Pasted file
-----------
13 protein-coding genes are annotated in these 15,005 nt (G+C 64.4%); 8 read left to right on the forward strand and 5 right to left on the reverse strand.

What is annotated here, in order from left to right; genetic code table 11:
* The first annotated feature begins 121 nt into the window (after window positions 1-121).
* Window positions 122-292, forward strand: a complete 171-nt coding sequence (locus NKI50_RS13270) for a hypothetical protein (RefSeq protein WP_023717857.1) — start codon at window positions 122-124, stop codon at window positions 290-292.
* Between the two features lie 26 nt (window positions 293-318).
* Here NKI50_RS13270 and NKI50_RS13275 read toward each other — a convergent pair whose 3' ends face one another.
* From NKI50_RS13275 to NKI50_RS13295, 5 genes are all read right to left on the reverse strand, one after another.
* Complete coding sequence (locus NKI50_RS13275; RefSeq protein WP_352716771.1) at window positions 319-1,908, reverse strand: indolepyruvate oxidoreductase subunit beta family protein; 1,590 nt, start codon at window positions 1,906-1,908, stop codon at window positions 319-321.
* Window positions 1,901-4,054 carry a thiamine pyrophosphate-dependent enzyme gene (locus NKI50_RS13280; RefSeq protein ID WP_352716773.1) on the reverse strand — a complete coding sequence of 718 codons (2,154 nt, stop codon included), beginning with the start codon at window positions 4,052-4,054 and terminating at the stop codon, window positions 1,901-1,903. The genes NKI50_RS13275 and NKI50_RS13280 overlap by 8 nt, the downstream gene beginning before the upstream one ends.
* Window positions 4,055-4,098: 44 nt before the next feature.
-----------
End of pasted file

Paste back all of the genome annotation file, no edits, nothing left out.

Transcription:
13 protein-coding genes are annotated in these 15,005 nt (G+C 64.4%); 8 read left to right on the forward strand and 5 right to left on the reverse strand.

What is annotated here, in order from left to right; genetic code table 11:
* The first annotated feature begins 121 nt into the window (after window positions 1-121).
* Window positions 122-292, forward strand: a complete 171-nt coding sequence (locus NKI50_RS13270) for a hypothetical protein (RefSeq protein WP_023717857.1) — start codon at window positions 122-124, stop codon at window positions 290-292.
* Between the two features lie 26 nt (window positions 293-318).
* Here NKI50_RS13270 and NKI50_RS13275 read toward each other — a convergent pair whose 3' ends face one another.
* From NKI50_RS13275 to NKI50_RS13295, 5 genes are all read right to left on the reverse strand, one after another.
* Complete coding sequence (locus NKI50_RS13275; RefSeq protein WP_352716771.1) at window positions 319-1,908, reverse strand: indolepyruvate oxidoreductase subunit beta family protein; 1,590 nt, start codon at window positions 1,906-1,908, stop codon at window positions 319-321.
* Window positions 1,901-4,054 carry a thiamine pyrophosphate-dependent enzyme gene (locus NKI50_RS13280; RefSeq protein ID WP_352716773.1) on the reverse strand — a complete coding sequence of 718 codons (2,154 nt, stop codon included), beginning with the start codon at window positions 4,052-4,054 and terminating at the stop codon, window positions 1,901-1,903. The genes NKI50_RS13275 and NKI50_RS13280 overlap by 8 nt, the downstream gene beginning before the upstream one ends.
* Window positions 4,055-4,098: 44 nt before the next feature.